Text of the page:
Time machine not backing up properly

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Time machine is not properly archiving my work. It appears to be backing up, but when I go to view files from the past, they contain all the same data as my current files. I don't want that. I want to be able to see them as they were on the specified day so I can retrieve lost data if necessary. Anyone know why this is?
 
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Time machine is not properly archiving my work. It appears to be backing up, but when I go to view files from the past, they contain all the same data as my current files. I don't want that. I want to be able to see them as they were on the specified day so I can retrieve lost data if necessary. Anyone know why this is?

First, welcome to the forum! :)

Second, you've provided no information to base a response; please provide: 1) Mac model/year; 2) OS installed; 3) Back up hardware; and 4) Time Machine schedule (i.e. attached continuously or intermittently) - might help for starters. Dave
 

chscag

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Time machine is not properly archiving my work. It appears to be backing up, but when I go to view files from the past, they contain all the same data as my current files.

Tell us how you're viewing the backups. And which files are you viewing that you say all have the same data?
 
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Hi guys. thank you for the quick replies. I'm currently running a quadcore Mac Pro OS X 10.6.8 Snow Leopard; can't be sure about the year as it is a ScrumpyMacs computer and may in fact be made up of several different computers! (By the way not the latest issue black Mac Pro, the silver tower before that)

As for backup hardware I'm running it into a 3tb 'My Book' external. It's currently backing up every hour for past 24 hours and then daily for past month; I'm not sure if that's what you mean by 'schedule'? If not, please explain.

I'm viewing the backups by clicking the time machine toolbar icon. I'll skip back to around a month ago, restore the file, and yet the file is the same as it is today. The particular file in question for this example was an excel document.
 

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I'm viewing the backups by clicking the time machine toolbar icon. I'll skip back to around a month ago, restore the file, and yet the file is the same as it is today. The particular file in question for this example was an excel document.

I'm trying to understand "how" you're viewing the backups because I think you may not be seeing what you think you're seeing. ;)

When you open Time Machine, it should display a series of backup dates on the right side of the screen. Those backups (dates) will be in a pinkish color. If you select one of those dates it will move the Time Machine dialog (which looks like the Finder) of that date to the front. It's from this dialog that you use Finder to view the Excel file. Is that how you're doing it? (Do not restore the file.)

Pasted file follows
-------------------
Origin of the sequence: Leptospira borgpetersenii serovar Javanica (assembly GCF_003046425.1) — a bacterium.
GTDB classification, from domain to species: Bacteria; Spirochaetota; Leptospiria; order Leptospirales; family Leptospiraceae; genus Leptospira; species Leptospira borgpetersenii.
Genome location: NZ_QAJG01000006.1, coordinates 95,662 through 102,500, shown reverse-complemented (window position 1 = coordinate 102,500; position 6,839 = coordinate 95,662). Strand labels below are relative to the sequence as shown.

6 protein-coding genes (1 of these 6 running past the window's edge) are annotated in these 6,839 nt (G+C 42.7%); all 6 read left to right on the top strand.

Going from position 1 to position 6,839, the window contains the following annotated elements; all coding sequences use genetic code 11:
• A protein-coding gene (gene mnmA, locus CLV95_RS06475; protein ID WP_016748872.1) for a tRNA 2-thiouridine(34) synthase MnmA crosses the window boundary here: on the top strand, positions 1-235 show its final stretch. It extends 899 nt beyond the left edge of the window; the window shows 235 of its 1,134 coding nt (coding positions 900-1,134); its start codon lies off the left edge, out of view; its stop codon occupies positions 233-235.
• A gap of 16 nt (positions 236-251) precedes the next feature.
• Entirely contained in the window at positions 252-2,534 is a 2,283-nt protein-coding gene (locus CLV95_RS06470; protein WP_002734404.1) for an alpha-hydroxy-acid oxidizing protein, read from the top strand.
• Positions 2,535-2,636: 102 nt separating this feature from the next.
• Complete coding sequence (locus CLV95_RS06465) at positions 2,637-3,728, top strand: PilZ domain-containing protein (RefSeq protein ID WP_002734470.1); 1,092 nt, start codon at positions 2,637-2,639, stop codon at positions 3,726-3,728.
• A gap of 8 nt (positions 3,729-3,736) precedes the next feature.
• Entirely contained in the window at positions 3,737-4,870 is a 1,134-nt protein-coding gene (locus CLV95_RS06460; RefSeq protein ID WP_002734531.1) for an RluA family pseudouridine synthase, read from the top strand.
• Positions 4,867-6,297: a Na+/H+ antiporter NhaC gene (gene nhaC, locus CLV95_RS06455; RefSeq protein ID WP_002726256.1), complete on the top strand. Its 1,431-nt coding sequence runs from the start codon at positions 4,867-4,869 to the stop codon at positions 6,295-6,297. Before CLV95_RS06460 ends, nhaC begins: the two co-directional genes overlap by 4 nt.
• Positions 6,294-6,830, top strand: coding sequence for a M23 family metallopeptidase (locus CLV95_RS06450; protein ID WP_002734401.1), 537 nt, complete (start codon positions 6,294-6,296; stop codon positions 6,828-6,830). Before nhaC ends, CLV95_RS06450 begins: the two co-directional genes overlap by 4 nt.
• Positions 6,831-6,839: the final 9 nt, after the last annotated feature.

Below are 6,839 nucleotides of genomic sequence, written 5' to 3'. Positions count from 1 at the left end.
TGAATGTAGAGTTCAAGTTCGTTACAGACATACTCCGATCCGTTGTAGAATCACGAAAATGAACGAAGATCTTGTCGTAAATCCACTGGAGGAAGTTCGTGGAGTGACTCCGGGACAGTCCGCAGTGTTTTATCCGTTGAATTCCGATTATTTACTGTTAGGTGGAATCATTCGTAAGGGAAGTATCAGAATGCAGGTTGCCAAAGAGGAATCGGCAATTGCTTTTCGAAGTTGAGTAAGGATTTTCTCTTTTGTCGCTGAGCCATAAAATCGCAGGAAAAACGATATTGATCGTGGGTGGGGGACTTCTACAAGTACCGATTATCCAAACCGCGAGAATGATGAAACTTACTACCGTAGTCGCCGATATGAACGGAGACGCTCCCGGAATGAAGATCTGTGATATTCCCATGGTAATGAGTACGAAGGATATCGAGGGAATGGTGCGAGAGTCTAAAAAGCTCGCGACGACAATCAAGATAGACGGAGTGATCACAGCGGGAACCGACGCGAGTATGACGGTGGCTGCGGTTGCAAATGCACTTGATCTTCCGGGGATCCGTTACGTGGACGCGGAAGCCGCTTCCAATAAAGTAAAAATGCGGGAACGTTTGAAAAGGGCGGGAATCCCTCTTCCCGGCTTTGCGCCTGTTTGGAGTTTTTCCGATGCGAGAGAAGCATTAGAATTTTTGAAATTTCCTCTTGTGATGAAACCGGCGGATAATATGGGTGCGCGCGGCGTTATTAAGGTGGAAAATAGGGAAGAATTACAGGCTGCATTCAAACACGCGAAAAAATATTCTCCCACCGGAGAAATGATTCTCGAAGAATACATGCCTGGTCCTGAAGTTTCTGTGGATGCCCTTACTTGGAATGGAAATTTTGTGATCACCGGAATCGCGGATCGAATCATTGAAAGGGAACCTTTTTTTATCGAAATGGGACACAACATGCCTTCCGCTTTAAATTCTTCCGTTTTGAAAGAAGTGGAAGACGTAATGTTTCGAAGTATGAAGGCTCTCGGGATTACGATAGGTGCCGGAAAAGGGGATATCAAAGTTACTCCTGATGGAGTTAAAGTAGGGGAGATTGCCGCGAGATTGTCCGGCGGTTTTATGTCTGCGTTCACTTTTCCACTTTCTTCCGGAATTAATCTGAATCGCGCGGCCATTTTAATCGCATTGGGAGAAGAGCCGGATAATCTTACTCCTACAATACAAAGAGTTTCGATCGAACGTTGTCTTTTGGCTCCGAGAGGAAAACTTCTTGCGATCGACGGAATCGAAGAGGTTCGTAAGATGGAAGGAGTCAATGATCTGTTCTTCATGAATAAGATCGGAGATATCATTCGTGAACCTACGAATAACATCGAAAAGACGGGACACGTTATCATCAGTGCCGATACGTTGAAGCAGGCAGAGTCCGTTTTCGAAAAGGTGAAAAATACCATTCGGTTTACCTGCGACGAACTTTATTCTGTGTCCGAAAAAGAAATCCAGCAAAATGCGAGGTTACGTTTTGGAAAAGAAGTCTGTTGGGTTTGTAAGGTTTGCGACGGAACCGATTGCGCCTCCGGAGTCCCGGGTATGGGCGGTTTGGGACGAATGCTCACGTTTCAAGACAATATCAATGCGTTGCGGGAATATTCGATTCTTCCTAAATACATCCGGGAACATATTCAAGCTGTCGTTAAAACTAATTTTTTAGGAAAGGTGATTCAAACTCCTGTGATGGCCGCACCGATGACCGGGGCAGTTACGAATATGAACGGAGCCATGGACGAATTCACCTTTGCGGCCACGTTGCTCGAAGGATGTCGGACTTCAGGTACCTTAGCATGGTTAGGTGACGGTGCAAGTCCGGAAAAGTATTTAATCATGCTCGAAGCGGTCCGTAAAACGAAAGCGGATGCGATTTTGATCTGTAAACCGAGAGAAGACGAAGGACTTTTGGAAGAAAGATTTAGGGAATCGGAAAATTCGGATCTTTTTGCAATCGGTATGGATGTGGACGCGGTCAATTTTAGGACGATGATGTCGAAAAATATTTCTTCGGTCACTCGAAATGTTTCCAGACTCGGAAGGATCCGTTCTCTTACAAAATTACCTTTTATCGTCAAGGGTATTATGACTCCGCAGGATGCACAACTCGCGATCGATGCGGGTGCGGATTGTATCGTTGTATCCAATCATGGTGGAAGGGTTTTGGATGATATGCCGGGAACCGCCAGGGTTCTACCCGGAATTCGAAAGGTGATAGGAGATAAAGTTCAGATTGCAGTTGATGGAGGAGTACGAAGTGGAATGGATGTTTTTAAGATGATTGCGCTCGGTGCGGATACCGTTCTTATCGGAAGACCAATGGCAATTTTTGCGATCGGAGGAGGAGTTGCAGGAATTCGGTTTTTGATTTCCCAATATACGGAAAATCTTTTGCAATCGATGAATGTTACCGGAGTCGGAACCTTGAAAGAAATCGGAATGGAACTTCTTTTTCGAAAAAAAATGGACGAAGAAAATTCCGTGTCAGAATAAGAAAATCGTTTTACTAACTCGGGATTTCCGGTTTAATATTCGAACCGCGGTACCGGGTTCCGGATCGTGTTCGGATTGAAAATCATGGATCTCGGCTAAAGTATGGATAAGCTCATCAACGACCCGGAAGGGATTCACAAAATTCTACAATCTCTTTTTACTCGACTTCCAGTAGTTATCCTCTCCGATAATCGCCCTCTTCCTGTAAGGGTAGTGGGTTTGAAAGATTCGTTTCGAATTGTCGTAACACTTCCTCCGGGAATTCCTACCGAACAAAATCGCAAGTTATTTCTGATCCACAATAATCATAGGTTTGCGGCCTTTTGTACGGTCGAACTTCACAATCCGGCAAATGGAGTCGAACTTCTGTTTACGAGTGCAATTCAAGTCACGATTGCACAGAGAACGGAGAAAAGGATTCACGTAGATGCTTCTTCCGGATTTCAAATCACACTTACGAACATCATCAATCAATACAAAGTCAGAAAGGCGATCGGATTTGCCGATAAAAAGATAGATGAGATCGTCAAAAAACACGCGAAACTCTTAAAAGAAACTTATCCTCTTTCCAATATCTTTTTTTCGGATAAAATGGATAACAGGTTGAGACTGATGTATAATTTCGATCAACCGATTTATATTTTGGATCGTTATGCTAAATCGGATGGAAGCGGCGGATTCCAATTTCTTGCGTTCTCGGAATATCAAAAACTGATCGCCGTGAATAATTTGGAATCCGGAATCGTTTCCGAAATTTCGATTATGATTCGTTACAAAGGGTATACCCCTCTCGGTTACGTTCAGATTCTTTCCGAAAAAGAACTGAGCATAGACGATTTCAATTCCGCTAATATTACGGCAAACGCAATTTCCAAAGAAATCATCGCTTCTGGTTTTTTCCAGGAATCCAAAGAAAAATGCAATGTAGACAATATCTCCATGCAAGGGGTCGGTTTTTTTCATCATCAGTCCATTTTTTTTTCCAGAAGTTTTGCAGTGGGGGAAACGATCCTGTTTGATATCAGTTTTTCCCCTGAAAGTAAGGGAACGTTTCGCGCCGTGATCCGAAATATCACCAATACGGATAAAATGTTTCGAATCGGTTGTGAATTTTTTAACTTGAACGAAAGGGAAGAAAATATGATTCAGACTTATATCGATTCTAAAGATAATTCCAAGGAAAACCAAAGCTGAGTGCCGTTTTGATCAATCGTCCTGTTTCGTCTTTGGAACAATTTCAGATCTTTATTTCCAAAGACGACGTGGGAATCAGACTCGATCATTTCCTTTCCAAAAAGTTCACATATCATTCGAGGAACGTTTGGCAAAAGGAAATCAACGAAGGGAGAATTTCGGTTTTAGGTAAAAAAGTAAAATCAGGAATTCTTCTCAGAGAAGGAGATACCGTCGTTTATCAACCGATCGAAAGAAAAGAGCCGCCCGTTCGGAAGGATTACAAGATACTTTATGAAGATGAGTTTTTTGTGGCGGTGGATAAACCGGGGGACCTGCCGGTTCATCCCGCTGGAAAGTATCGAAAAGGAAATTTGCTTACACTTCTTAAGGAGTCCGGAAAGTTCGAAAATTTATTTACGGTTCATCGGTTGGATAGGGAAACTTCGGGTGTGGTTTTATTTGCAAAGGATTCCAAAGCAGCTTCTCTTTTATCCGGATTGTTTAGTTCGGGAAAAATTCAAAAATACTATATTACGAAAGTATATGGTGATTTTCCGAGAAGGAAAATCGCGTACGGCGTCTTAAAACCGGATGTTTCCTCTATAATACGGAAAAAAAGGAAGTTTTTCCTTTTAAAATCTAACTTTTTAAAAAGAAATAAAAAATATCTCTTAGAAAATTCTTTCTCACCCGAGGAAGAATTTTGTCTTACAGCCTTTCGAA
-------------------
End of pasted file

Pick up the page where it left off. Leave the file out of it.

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That is how I'm viewing the files; although I wouldn't say the backup dates are pink, they're more like silver? Not sure if that matters ;p
 
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So yeah, I'll select the date I'm after, it'll bring that date to the front, I'll open the file in finder's preview and all I'll see is a replica of the file I edited several minutes ago.
 
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The funny thing is, I'm not sure it's always been like this. I haven't had to resort to using time machine in quite some time now but i think the last time I did was to restore a corrupted file about 8-9 months ago. Though my memory is hazy, I seem to remember it worked a treat- an earlier version of the damaged file was there and I restored it, no dramas. It's only in recent months I've gone to check out earlier versions of files- mostly out of curiosity- to find that they are exactly the same files I see on my desktop today. And no, I don't believe any of time machine's settings have been altered- at all- since i first installed it. :/ p.s. sorry for the multiple replies I kept thinking of things to say after i posted them
 

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That is how I'm viewing the files; although I wouldn't say the backup dates are pink, they're more like silver? Not sure if that matters ;p

The trick marks representing backup points could be either pink, gray, or a combination of both. The pink markers represent backups stored on your eternal hard drive/other storage device. The gray marks represent "local snapshots" stored on your Macs internal hard drive.

If the date that you are trying to restore from is one of those in pink try making sure that the external backup drive/network device is attached.
 

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The funny thing is, I'm not sure it's always been like this. I haven't had to resort to using time machine in quite some time now but i think the last time I did was to restore a corrupted file about 8-9 months ago. Though my memory is hazy, I seem to remember it worked a treat- an earlier version of the damaged file was there and I restored it, no dramas. It's only in recent months I've gone to check out earlier versions of files- mostly out of curiosity- to find that they are exactly the same files I see on my desktop today. And no, I don't believe any of time machine's settings have been altered- at all- since i first installed it. :/ p.s. sorry for the multiple replies I kept thinking of things to say after i posted them